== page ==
I think, are familiar with small hand tools or drills or electric
cordless screwdrivers. This thing really puts those to shame,
and it is quite massive. But in zero-g they're easy to handle,
and they would go out with a couple of space batteries and manually
put this power tool on the screw drive, pull the trigger, and
wait for the mast to deploy manually. They would have to take
turns doing that because it would take quite a long time, and
they have spare batteries to swap out as they extend it.
understand that the length of the boom creates its own set of
problems. What is the gravity gradient force, how does the boom
affect it, and what are you doing to counteract it?
gradient force comes into play whenever you have two different
bodies that are connected together in space. Because they're traveling,
in essence, at different speeds around the Earth, there's a force
called the gravity gradient force that will try to pull them apart.
Think of a car going around a corner and the people that are inside
are thrown to the outside of the turn. Those two bodies in space
will line up with the centrifugal force vector or 90 degrees out
from our velocity vector. That means that the antenna and the
orbiter are lined up with each other with the orbiter closer to
the Earth and the antenna pointing away. The force that is driving
that is only a couple of ounces. So we've designed a system using
nitrogen that comes out of a small nozzle at the tip of the antenna
that only emits about a one or two ounce force. That pushes the
mast down when it's trying to achieve its gravity gradient condition
which is pointing straight up, but the cold gas pressure from
the nitrogen gas is pushing down at an equal and opposite force
of two ounces or so to hold it right where we want it. That way
the orbiter's not constantly using reaction control jets to return
it to its desired attitude.
is the fly cast maneuver, and why are you using it?
a fisherman standing out in the middle of the river fly casting
his rod back and forth. That's what would naturally happen to
our mast if we were to disturb it. So I brought a small model
here to show this. We've got this mast sticking out from the space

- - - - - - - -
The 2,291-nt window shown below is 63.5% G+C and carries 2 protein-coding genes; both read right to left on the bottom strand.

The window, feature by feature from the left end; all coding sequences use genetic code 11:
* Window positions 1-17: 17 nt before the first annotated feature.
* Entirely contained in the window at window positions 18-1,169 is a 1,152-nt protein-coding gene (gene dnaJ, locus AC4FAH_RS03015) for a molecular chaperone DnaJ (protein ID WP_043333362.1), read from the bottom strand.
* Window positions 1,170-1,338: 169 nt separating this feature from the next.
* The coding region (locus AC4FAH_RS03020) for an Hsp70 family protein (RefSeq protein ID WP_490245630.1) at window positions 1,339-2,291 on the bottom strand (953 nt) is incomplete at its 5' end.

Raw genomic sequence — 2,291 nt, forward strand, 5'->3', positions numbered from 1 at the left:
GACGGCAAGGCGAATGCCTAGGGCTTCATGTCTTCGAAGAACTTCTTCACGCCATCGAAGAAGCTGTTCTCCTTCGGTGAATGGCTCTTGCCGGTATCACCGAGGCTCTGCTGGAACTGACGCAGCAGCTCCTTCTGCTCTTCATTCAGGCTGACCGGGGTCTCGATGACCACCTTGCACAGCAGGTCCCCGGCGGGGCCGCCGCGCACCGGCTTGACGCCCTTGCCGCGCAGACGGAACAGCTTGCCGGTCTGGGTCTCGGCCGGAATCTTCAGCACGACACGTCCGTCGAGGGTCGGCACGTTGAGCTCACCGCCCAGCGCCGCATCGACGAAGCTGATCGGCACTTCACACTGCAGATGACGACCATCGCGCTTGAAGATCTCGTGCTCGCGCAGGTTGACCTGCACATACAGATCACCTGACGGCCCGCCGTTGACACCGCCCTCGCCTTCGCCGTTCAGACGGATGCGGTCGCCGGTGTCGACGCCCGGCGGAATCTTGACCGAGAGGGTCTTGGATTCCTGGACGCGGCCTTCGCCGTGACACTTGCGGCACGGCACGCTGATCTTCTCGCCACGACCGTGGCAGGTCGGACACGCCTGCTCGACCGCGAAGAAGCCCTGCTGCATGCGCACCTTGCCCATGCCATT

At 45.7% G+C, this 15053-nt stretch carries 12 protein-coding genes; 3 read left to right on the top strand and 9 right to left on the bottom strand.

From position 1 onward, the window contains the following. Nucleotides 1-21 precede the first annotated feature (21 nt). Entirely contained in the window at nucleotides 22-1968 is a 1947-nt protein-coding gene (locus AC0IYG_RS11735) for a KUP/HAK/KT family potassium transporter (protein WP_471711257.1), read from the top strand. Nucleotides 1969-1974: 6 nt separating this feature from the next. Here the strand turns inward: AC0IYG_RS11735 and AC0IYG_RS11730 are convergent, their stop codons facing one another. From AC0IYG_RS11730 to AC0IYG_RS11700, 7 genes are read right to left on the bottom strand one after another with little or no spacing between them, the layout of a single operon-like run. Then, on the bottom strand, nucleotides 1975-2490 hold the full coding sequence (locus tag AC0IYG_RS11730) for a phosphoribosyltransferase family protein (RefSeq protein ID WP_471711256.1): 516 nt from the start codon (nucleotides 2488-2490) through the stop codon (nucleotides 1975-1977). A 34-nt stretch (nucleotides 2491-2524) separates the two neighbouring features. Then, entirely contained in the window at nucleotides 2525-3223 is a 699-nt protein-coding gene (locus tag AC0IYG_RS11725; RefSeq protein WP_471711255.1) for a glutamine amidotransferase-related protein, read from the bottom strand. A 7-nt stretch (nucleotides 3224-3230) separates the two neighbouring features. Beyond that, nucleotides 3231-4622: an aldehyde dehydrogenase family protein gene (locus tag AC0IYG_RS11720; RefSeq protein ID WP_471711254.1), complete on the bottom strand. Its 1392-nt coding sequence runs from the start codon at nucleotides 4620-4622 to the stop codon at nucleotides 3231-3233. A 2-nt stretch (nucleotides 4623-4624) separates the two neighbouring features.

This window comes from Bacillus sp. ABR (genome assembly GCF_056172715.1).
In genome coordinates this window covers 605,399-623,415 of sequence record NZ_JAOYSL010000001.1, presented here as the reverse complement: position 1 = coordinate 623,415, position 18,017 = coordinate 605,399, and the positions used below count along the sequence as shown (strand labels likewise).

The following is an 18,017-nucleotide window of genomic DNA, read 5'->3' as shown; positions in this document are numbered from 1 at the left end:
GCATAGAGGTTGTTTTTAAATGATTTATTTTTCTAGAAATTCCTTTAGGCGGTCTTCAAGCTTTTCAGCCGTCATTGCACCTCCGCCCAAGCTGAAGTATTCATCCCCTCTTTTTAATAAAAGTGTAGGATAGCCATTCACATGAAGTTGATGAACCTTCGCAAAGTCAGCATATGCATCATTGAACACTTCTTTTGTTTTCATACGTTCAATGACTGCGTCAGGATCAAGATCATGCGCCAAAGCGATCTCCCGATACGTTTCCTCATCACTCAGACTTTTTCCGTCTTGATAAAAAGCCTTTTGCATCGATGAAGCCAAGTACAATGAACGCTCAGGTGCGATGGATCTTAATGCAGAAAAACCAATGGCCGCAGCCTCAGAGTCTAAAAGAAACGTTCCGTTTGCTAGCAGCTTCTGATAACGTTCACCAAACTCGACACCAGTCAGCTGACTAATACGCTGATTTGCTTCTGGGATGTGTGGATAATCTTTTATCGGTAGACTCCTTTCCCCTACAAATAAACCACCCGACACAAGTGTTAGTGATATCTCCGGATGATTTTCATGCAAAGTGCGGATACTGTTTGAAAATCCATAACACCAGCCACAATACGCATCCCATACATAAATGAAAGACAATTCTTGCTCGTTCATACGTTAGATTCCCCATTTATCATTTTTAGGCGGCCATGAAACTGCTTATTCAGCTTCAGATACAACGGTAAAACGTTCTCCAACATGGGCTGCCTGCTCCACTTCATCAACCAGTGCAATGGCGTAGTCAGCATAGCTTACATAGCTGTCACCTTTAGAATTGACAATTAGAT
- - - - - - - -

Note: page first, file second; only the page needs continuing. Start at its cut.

shuttle. Once a day, because we're at a fairly low altitude, we
have to adjust our orbital altitude. We do that with a couple
of reaction control jets in the aft end of the space shuttle.
If we were to do that without thinking about the ramifications
on the mast, we would pulse on the back end of the orbiter with
the reaction control jets and the mast would deflect backwards
because of its mass and inertia. Once we stop the burn, if we
let it go the mast would swing back and forth. What we have designed
is a maneuver that will minimize the deflections on the mast and
minimize the loads at the tip. If we did this without the fly
cast maneuver, we would have a 35-inch deflection at the mast
tip, and we would approach the mast limit loads at the base. So
we pulse just for a short time - 1/6 of the natural frequency
of the mast - and the mast will deflect back slightly. Right when
it starts springing backwards, we will pulse again and in essence
catch it in its deflected state. We are then burning the reaction
control jets for the duration of the burn that it takes to adjust
our altitude. When we stop the burn, the mast wants to start swinging
back and, if left alone, it would start fly casting again. It
would start twanging back and forth just like that fly fisherman's
rod. As it reaches back to its neutral position, we do one more
pulse at 1/6 the frequency of the mast for that duration and catch
it in its neutral position. That way we take those 30 plus inches
of deflection that we would expect without a fly cast maneuver
and we half it to 15 inches and the mast loads at the tip are
halved as well. What we've done is designed a maneuver that achieves
our end parameters but greatly reduces the risk of damage to the
could be done if you had trouble with the retraction of the mast?
For example, could it be jettisoned if it got stuck?
two things we can do. First of all, we could send Janet and Gerhard
back out there with those power tools that we talked about previously,
and they could hook them up to the drive motors and retract it
manually if it was a motor problem. If it's something else that's
stuck like a bay that we can't get to and we don't have the capability
to EVA out on the mast, then we have a jettison system that will
deploy some pyrotechnics and release the mast from the payload
bay. Then we can do a normal back-away maneuver like we do with
any deployable satellite. Then, in that case, the mast would be
lost, but we would be able to close the payload bay doors and
the surface, this flight has similarities to the Tethered Satellite
System flights because you're deploying a long system out of the
cargo bay. Do you anticipate having any of the concerns similar
to those associated with those flights?
Satellite is a completely different system. I think when you talk
about deploying something on a loose cable out to the distances
they were talking about, you can't really equate that to what
we're doing. What is consistent, though, is that we're trying
to do something that nobody's ever done before. No one has ever
tried a Tethered Satellite deploy, and no one's ever tried to
deploy a rigid structure this far out from a space ship or a spacecraft.
So in that respect, we're both trying something innovative that
has some unknowns to it. You can make some parallels, but I think
that's about it.
the SRL missions, they had specific mapping targets on their surface.
Do you have anything like that on this flight?
is attempting to map all the landmass that we can. We're not turning
the radar on and off just for specific spots over the ground.